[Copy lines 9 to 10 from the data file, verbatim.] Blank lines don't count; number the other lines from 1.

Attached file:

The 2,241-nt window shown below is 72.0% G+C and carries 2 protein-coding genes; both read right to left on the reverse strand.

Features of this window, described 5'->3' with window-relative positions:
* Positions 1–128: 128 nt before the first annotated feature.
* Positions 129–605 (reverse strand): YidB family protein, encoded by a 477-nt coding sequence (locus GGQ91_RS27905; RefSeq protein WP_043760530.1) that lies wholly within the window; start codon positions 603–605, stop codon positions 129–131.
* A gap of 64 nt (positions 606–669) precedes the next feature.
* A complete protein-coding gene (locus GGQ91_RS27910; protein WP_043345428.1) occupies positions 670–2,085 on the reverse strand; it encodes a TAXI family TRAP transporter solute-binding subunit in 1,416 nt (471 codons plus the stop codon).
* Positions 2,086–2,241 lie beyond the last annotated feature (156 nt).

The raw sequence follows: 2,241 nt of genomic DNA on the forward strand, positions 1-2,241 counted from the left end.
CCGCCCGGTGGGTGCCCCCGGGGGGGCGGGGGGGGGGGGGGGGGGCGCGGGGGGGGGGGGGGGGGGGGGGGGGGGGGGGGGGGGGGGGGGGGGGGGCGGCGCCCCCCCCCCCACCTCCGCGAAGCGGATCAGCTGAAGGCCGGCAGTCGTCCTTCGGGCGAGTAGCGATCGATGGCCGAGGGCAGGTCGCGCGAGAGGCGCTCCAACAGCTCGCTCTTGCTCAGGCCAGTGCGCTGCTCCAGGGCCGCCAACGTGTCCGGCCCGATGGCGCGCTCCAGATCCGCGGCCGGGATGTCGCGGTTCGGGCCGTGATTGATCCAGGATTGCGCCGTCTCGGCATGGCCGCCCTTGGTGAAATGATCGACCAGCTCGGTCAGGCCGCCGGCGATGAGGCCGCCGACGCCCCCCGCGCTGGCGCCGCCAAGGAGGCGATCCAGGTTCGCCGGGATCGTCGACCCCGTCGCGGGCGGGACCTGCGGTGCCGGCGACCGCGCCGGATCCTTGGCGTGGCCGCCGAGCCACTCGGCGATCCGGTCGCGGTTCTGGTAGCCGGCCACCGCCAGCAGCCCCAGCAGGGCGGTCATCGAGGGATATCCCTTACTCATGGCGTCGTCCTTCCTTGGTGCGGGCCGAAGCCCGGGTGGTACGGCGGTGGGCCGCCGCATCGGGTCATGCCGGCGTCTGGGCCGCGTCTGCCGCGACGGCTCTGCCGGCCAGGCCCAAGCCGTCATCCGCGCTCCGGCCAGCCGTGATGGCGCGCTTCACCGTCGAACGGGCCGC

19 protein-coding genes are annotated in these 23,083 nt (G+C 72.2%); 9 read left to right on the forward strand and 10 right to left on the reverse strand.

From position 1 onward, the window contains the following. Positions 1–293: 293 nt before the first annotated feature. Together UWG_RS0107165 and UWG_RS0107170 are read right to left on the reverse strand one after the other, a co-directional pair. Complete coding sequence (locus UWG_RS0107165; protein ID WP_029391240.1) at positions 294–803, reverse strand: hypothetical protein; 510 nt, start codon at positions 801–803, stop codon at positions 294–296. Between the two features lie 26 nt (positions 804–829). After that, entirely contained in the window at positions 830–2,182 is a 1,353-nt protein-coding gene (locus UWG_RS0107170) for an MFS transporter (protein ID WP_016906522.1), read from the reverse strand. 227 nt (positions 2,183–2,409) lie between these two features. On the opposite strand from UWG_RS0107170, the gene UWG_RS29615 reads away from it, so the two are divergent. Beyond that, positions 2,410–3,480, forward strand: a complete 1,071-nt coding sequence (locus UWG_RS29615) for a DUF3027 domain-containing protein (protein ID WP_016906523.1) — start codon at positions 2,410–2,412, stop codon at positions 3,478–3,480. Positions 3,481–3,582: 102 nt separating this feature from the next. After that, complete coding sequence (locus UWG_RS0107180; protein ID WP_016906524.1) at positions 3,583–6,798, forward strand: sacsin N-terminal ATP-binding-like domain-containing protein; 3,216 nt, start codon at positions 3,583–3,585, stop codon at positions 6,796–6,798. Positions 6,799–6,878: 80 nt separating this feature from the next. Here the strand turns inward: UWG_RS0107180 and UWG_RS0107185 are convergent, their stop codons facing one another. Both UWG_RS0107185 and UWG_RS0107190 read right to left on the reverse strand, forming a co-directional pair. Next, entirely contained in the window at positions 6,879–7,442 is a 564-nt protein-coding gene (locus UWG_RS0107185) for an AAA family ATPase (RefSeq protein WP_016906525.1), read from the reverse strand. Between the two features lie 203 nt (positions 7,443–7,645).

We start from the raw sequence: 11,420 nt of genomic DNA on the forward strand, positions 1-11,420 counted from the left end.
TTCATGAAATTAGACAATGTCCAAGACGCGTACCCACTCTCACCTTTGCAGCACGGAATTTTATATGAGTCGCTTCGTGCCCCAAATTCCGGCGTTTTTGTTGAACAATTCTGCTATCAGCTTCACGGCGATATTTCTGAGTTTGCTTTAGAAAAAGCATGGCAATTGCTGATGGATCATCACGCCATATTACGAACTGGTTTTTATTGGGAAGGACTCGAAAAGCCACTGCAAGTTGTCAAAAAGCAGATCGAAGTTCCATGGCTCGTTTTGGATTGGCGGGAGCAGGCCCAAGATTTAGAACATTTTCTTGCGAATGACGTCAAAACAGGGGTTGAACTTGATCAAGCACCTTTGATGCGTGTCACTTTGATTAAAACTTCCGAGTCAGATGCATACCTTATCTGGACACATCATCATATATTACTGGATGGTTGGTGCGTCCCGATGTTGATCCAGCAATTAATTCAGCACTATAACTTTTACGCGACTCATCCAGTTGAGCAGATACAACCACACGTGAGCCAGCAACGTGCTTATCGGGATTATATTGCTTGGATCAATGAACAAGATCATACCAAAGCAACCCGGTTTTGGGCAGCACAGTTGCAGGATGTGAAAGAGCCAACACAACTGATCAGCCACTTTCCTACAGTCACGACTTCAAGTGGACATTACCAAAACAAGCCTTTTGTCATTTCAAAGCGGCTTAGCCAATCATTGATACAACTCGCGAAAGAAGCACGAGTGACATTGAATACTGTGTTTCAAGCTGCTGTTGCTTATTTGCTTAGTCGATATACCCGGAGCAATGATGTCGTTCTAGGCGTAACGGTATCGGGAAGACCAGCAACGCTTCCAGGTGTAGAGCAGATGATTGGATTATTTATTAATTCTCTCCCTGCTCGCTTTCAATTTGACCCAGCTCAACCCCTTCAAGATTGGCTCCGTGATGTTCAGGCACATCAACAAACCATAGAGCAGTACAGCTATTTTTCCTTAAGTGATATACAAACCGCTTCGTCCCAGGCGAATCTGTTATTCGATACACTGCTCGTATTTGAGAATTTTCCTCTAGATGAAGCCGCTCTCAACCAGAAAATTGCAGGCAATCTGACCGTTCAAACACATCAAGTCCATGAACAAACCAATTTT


CCGCCCGGTGGGTGCCCCCGGGGGGGCGGGGGGGGGGGGGGGGGGCGCGGGGGGGGGGGGGGGGGGGGGGGGGGGGGGGGGGGGGGGGGGGGGGGGCGGCGCCCCCCCCCCCACCTCCGCGAAGCGGATCAGCTGAAGGCCGGCAGTCGTCCTTCGGGCGAGTAGCGATCGATGGCCGAGGGCAGGTCGCGCGAGAGGCGCTCCAACAGCTCGCTCTTGCTCAGGCCAGTGCGCTGCTCCAGGGCCGCCAACGTGTCCGGCCCGATGGCGCGCTCCAGATCCGCGGCCGGGATGTCGCGGTTCGGGCCGTGATTGATCCAGGATTGCGCCGTCTCGGCATGGCCGCCCTTGGTGAAATGATCGACCAGCTCGGTCAGGCCGCCGGCGATGAGGCCGCCGACGCCCCCCGCGCTGGCGCCGCCAAGGAGGCGATCCAGGTTCGCCGGGATCGTCGACCCCGTCGCGGGCGGGACCTGCGGTGCCGGCGACCGCGCCGGATCCTTGGCGTGGCCGCCGAGCCACTCGGCGATCCGGTCGCGGTTCTGGTAGCCGGCCACCGCCAGCAGCCCCAGCAGGGCGGTCATCGAGGGATATCCCTTACTCATGGCGTCGTCCTTCCTTGGTGCGGGCCGAAGCCCGGGTGGTACGGCGGTGGGCCGCCGCATCGGGTCATGCCGGCGTCTGGGCCGCGTCTGCCGCGACGGCTCTGCCGGCCAGGCCCAAGCCGTCATCCGCGCTCCGGCCAGCCGTGATGGCGCGCTTCACCGTCGAACGGGCCGC

19 protein-coding genes are annotated in these 23,083 nt (G+C 72.2%); 9 read left to right on the forward strand and 10 right to left on the reverse strand.